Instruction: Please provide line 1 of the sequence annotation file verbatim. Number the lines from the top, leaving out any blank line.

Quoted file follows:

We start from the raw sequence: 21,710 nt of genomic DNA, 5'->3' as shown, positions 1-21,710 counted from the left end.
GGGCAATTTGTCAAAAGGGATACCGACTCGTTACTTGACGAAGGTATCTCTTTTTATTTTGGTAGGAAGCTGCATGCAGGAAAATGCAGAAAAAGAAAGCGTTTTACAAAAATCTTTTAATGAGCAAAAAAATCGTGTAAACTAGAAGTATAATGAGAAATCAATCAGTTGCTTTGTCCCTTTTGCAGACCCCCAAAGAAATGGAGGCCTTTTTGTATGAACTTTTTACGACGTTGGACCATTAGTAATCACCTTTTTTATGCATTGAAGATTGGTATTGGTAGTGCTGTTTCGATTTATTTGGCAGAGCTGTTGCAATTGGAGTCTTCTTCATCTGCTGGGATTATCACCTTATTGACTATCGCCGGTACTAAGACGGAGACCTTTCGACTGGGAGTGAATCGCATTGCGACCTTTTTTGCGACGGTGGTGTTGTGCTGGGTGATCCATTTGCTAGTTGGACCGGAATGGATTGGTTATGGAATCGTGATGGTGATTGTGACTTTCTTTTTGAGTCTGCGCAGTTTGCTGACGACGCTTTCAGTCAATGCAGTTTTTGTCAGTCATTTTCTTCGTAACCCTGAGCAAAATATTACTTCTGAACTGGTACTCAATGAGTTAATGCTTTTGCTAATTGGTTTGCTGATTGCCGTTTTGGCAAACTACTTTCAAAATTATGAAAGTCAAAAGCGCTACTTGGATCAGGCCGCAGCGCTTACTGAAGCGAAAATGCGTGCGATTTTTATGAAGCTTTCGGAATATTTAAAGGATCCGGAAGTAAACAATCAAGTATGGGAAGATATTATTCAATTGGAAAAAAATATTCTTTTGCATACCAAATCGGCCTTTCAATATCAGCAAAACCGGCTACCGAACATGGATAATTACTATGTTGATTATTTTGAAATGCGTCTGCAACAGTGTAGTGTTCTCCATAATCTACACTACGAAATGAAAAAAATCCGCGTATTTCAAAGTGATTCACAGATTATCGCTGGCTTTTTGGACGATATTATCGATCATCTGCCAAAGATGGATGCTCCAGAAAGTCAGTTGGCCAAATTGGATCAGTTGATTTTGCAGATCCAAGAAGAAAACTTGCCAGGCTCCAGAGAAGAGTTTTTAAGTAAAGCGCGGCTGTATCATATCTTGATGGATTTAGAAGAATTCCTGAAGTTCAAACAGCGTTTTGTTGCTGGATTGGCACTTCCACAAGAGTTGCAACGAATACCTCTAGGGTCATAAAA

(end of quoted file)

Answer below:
We start from the raw sequence: 21,710 nt of genomic DNA, 5'->3' as shown, positions 1-21,710 counted from the left end.